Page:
At the request of Congress in 2010, a review U.S. Border Patrol’s (CBP) policy on the use of force by border patrol agents was performed by Department of Homeland Security. The report gave several recommendations as to steps that should be taken in order to balance the safety of agents against the unnecessary use of force along the border.
In October of 2012, CBP performed a comprehensive review of CBP’s use of force policy and execution in conjunction with the DHS review. This review process included an internal review by CBP’s Use of Force Policy Division, and an external, independent review by the Police Executive Research Forum (PERF), a non-profit police research organization that provides management services and technical assistance to support law enforcement agencies.
Subsequent to these audits, CBP announced that they are in compliance with many of the recommendations made by the reports. However, according to an article by Seth Garfinkel, it appears that some of the reforms and compliance may be short-lived.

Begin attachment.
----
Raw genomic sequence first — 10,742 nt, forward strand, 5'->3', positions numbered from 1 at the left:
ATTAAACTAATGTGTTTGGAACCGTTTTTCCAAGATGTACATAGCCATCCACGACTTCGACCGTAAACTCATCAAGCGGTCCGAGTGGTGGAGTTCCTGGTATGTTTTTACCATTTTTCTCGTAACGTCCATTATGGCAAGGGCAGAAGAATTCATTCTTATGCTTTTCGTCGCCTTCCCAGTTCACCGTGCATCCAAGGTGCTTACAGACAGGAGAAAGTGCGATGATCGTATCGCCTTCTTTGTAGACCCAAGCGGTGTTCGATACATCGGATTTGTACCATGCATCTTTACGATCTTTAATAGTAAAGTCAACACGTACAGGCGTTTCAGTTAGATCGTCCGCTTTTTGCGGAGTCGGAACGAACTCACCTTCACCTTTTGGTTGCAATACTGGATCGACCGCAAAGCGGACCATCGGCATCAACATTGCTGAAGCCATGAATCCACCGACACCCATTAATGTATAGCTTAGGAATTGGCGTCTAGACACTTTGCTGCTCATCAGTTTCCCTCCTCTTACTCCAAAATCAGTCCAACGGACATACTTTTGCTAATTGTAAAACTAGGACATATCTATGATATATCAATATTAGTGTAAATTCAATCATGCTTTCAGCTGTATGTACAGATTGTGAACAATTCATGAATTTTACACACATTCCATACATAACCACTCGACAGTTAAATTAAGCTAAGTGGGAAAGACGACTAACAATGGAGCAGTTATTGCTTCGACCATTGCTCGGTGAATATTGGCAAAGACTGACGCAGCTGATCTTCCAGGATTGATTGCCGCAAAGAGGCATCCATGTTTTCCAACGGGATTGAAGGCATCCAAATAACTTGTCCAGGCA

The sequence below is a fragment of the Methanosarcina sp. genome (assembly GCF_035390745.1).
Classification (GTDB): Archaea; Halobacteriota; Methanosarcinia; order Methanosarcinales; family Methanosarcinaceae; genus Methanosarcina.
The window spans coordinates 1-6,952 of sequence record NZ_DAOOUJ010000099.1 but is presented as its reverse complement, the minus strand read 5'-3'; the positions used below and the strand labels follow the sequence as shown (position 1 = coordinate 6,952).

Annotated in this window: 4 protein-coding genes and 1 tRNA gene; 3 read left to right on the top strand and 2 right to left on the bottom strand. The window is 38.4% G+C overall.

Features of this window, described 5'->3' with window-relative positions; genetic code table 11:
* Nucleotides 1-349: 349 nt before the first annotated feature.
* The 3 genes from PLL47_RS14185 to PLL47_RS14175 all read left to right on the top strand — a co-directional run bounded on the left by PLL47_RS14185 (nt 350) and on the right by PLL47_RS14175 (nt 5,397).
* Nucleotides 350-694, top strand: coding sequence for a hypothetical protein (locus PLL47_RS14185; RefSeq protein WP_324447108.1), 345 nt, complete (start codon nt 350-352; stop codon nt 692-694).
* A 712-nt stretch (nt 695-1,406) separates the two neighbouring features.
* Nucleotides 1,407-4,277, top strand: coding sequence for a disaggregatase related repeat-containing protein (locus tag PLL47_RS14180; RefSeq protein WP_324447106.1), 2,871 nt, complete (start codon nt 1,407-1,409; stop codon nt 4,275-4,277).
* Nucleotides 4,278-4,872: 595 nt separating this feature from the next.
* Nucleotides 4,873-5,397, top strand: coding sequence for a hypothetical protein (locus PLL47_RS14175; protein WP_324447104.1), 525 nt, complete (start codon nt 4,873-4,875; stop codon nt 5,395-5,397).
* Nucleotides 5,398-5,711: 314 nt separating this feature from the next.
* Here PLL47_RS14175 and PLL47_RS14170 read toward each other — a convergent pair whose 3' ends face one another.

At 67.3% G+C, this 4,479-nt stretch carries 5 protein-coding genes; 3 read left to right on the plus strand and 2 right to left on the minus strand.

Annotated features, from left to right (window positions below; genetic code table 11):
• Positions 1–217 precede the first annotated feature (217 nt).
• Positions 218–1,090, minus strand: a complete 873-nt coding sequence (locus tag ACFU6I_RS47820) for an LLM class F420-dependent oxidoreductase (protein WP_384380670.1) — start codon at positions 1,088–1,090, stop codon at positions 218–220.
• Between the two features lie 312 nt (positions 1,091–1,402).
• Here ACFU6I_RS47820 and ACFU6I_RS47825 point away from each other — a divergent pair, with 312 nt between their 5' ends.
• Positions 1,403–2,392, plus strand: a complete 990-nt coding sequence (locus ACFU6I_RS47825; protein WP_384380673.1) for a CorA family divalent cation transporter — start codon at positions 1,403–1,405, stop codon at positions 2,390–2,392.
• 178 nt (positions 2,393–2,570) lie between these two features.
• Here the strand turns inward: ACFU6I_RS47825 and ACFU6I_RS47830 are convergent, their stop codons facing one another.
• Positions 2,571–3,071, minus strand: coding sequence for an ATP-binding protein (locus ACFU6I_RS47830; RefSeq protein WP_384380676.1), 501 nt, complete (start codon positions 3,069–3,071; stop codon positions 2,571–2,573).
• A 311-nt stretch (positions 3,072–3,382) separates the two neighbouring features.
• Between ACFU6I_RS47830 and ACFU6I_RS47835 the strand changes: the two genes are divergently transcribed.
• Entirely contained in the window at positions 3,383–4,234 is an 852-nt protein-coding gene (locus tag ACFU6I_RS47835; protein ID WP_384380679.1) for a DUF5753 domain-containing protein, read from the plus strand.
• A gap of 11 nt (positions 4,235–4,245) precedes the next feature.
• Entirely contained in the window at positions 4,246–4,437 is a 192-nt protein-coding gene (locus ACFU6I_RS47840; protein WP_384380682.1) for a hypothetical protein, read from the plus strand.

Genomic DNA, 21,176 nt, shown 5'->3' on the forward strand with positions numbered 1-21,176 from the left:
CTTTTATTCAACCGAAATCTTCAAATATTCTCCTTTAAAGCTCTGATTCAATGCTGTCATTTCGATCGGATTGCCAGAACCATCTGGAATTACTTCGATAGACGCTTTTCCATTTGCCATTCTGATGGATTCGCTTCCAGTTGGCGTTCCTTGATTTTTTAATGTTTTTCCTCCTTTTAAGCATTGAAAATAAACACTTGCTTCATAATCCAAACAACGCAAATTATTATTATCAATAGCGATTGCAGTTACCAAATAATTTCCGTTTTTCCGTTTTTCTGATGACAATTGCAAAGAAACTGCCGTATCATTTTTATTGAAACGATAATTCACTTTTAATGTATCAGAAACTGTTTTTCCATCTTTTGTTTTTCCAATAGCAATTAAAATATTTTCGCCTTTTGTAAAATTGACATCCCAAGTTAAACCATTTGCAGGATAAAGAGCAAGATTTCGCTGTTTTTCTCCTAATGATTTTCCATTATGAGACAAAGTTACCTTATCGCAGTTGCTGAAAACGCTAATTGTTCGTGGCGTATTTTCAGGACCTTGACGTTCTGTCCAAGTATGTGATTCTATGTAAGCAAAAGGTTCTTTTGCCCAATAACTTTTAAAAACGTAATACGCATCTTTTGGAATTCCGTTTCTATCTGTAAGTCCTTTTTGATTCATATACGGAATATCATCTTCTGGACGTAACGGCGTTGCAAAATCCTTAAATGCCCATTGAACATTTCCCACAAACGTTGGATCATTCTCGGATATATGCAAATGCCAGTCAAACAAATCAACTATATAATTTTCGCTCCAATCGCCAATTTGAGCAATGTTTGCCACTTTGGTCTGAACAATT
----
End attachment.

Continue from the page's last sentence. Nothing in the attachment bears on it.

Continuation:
For example, although the PERF report recommends that CBP stop using deadly force against rock throwers and assailants in vehicles—standards in line with other law enforcement departments—the Chief of the Border Patrol, Michael Fisher, indicated that the agency would not comply with the “very problematic” recommendation.
But while CBP retreats from its commitment to reform its widely-recognized abuse of authority, immigrant-rights groups across the country continue to expose border patrol abuses and reveal the human cost of the agency’s inaction.
As the immigration and border debates continue, it does not look like this topic will be resolved any time soon. In fact, twenty members of Congress just sent a letter to the acting commissioner of CBP requesting a meeting to further discuss their concerns.
Time will tell. For more on this, click here.